Issuikai’s focus shifted away from the war in Ukraine from around June 2022 (cf. figure 3). Moreover, as it becomes clear from figure 3 as well, another noteworthy peak of Russia-related keywords (green curve) in August is related to the commemoration of the Hiroshima and Nagasaki atomic bombings. Russia is mentioned in relation to its diplomatic efforts to address this historic event to highlight its adherence to non-proliferation treaties.

Figure 3. Keywords in posts over time in Issuikai’s tweets

The most frequent collocate in Issuikai’s posts frames the Russo-Ukrainian war by belittling it as “situation” (情勢) (23 instances), besides other trivializing terms such as “crisis” (危機) and “issue” (問題) (4 four instances each). Despite also using the word “war” (戦争) in 5 cases, 3 of them refer to the title of Masayuki Iwata’s26 talk at Issuikai Forum, which was entitled “Evaluating the Russo-Ukrainian war from the perspective of NATO’s invasion in Yugoslavia” (「NATO の ユーゴ 侵略 から ロシア ・ ウクライナ 戦争 を視る」). As one can already tell from the title of the talk, Iwata insinuates that NATO is playing a similar role in the war in Ukraine as it was playing in the civil war in former Yugoslavia (in which NATO was an active warring party, something that is considered controversial under international law). Other notable collocates of Ukraine include “military” (軍) and “eastern” (東部), often referring to alleged atrocities committed by the Ukrainian army, particularly in eastern Ukraine, such as attacks on civilians.

Qualitative Analysis: Pro-Russian Discourses in the Japanese Context

According to our study, Suzuki reproduces only a relatively limited number of pro-Russian narratives in his posts, especially if one compares his output to an extensive list of globally circulating Russian narratives provided by the DFRLab.27 By contrast, Issuikai disseminates a significantly broader array of pro-Kremlin narratives, and did so especially in the initial three months following the full-scale invasion. Figures 4 and 5 below outline the most popular narratives employed by each actor.

Moreover, Suzuki differs from Issuikai in terms of his stance towards the USA. As mentioned earlier, Suzuki—allegedly having been an advisor to former Prime Minister Abe on Russia-related issues—maintains a stance that does not overtly oppose the LDP’s party line with regard to Japan-American relations. In a post from May 23, 2022, he underscored the significance of Japan’s alliance with the United States while also underlining the importance of establishing “solid friendly and cooperative relationships with our neighboring countries.”28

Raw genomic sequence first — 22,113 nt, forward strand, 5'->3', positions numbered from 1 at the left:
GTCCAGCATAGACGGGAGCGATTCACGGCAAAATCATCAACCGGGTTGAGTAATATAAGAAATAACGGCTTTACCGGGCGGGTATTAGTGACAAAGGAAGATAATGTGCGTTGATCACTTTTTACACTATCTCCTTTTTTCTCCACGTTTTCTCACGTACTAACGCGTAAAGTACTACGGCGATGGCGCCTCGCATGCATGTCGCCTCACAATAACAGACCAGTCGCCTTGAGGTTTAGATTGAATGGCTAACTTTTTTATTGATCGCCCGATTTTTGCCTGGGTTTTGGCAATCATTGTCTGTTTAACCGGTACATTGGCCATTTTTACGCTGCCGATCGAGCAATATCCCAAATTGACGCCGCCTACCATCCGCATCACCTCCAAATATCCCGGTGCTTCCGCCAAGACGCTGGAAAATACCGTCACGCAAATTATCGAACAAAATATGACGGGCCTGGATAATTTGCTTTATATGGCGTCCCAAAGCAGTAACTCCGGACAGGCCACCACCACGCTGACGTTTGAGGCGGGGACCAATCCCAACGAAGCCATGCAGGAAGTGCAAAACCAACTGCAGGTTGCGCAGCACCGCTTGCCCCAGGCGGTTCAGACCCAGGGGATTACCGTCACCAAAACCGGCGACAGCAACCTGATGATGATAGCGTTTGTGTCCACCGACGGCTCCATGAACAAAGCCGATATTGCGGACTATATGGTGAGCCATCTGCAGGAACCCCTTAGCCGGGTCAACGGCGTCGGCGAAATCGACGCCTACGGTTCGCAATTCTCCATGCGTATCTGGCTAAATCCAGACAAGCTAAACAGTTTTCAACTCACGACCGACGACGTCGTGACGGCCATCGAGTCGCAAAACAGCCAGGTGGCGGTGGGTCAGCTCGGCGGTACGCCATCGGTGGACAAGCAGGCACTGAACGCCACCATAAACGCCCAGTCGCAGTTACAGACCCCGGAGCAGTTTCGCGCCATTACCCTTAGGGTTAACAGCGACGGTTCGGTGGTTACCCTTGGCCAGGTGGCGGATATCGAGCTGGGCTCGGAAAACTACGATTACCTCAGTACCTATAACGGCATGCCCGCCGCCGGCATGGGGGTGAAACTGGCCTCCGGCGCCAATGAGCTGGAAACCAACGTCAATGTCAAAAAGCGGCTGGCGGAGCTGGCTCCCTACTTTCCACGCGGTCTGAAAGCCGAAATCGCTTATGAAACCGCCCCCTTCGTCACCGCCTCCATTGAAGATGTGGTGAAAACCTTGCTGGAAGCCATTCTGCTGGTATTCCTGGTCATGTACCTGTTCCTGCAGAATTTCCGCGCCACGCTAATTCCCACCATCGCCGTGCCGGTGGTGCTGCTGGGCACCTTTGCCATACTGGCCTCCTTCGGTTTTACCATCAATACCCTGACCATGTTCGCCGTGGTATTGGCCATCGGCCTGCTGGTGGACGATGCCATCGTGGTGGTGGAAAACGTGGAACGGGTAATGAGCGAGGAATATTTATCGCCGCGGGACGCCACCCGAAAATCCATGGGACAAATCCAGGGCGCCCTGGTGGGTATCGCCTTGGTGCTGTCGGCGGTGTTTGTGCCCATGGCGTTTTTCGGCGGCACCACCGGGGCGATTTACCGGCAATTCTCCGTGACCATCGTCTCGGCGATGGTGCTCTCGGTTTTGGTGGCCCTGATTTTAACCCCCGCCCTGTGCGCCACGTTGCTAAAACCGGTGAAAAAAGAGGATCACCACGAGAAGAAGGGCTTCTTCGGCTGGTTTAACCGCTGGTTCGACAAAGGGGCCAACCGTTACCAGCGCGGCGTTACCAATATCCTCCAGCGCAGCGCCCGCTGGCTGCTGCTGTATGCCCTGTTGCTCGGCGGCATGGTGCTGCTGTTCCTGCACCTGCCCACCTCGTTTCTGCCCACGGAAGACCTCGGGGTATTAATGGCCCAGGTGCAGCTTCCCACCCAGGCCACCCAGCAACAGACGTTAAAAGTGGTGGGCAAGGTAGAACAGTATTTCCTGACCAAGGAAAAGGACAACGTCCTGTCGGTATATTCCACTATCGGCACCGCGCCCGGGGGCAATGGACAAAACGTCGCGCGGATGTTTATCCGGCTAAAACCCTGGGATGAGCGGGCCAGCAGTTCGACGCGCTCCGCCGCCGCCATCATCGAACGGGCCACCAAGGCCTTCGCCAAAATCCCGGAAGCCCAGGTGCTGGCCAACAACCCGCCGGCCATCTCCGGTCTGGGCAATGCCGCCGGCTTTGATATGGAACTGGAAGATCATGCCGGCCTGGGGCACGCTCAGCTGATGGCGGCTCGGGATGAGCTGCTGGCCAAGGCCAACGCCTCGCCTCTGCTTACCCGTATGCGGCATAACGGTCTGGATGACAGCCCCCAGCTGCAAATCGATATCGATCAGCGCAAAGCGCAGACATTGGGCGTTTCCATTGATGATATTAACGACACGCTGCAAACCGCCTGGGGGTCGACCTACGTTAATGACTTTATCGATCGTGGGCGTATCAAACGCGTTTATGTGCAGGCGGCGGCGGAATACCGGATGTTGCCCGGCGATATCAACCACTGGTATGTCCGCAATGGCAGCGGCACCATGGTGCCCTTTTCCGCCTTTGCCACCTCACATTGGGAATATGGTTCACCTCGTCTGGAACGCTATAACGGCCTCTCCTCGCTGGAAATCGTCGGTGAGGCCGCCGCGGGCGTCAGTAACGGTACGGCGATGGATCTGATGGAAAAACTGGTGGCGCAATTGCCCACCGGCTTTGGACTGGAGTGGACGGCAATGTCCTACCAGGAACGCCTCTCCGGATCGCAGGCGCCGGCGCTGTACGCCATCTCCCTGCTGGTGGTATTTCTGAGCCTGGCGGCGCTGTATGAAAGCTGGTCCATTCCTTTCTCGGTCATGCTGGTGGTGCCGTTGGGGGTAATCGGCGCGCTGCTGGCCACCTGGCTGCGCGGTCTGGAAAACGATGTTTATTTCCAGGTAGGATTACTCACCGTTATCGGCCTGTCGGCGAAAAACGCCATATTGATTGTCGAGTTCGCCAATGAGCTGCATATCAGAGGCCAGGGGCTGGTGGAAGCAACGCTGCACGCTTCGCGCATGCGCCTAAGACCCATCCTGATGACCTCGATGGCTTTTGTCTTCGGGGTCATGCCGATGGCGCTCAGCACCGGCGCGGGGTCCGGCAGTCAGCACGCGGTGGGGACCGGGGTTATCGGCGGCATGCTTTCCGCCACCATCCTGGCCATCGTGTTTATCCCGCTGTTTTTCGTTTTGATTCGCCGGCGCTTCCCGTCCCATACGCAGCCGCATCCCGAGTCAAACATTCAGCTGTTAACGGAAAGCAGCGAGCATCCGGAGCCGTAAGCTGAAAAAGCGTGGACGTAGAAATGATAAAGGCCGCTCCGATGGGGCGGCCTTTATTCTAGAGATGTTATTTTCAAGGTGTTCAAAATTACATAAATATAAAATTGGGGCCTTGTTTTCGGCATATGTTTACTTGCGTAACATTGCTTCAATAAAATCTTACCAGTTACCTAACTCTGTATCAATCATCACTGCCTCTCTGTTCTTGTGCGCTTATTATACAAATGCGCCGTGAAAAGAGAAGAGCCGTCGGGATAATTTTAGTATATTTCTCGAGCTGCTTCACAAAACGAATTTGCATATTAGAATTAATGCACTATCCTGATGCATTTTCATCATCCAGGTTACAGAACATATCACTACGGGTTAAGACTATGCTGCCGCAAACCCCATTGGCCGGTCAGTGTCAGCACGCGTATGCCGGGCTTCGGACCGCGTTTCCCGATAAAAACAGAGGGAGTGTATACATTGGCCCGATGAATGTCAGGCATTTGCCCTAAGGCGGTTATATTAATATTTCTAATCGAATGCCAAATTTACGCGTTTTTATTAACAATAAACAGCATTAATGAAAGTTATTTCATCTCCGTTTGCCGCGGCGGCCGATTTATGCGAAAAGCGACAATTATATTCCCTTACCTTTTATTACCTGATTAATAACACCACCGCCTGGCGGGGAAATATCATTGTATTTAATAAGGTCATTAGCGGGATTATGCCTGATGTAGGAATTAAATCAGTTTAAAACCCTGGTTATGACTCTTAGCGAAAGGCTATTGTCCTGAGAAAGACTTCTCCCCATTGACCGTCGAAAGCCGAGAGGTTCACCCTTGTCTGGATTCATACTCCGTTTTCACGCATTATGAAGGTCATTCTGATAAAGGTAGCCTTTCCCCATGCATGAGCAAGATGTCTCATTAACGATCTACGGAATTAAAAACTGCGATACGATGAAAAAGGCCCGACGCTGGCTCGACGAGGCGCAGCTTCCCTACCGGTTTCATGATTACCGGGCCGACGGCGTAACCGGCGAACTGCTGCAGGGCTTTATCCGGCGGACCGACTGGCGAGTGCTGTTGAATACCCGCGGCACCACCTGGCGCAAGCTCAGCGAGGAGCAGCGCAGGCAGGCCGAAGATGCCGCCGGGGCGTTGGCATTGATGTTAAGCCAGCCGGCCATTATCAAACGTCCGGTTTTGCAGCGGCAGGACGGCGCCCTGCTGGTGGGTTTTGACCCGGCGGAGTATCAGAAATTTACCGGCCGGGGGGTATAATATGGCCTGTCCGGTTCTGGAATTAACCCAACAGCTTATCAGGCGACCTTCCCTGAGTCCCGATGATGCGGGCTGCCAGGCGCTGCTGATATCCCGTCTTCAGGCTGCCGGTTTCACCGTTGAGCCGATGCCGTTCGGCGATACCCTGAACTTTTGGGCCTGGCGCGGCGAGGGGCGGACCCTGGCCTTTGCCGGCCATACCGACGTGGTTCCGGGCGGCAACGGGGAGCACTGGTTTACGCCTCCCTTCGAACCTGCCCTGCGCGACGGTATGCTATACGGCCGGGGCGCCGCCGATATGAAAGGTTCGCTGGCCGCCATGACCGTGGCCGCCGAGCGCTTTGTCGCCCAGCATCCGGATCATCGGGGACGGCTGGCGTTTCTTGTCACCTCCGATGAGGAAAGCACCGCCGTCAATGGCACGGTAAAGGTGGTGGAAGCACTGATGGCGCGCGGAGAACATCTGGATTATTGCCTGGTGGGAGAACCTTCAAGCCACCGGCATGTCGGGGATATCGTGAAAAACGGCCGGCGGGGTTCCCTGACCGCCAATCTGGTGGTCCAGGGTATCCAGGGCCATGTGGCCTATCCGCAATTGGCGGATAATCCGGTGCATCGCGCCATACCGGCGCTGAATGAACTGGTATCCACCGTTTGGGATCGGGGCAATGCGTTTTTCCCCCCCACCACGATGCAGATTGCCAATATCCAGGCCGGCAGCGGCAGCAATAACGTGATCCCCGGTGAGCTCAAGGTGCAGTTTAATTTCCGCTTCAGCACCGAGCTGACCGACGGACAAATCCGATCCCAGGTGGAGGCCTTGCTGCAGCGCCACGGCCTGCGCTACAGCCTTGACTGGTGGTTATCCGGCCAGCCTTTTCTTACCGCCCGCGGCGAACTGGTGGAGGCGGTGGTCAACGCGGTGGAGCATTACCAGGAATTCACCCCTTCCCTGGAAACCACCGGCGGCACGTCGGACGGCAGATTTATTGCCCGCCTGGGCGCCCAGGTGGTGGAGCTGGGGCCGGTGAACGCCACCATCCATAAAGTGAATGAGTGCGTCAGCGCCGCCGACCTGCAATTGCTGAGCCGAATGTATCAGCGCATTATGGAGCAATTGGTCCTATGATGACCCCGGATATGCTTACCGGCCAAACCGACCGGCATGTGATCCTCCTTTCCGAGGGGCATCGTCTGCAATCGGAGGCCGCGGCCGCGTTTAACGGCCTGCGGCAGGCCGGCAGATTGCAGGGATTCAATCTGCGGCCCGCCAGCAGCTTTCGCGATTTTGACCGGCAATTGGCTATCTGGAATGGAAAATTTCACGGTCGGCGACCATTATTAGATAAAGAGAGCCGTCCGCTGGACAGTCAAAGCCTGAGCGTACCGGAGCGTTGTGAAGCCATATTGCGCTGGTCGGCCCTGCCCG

By contrast, Issuikai, being in direct opposition to the ruling party, openly criticizes not only the economic policies of the current government, but also Japan-American relations, advocating for greater independence in foreign relations.

Figure 4. Pro-Russian narratives in Suzuki’s posts.

Figure 5. Pro-Russian narratives in Issuikai’s tweets.

Anti-Western Narratives

The central narrative in Issuikai’s content revolves around its criticism of the Japanese government’s support for Ukraine, especially concerning Japan’s geostrategic alliance with the USA. Issuikai expresses concerns about Japan’s diminishing influence in the global arena due to a loss of sovereignty vis-a-vis the United States, even quoting Putin to fortify its criticism.29 Issuikai’s narrative underscores the negative impact of Western values on Japanese culture, often portraying Russia as a nation that defends its territorial integrity and cultural identity, a path that Japan should follow as well. This echoes the Russian justification of the invasion of Ukraine, which is based on the alleged differences in Western values that are deemed as “wrong” and, therefore, unworthy of consideration. The following tweet exemplifies Issuikai’s rhetorical strategy:

Many people seem to believe that the Ukraine incident is an opportunity to increase defense spending and return of the Northern Territories. How is it possible to claim that Russian political goals are ‘dangerous,’ but not have any concern about the dismantling of the spirit of Japan’s independence due to dependence on the United States? Everything, from Japanese thinking to culture, is about to be demolished. The Japan-U.S. relationship is not the only important aspect in the world.30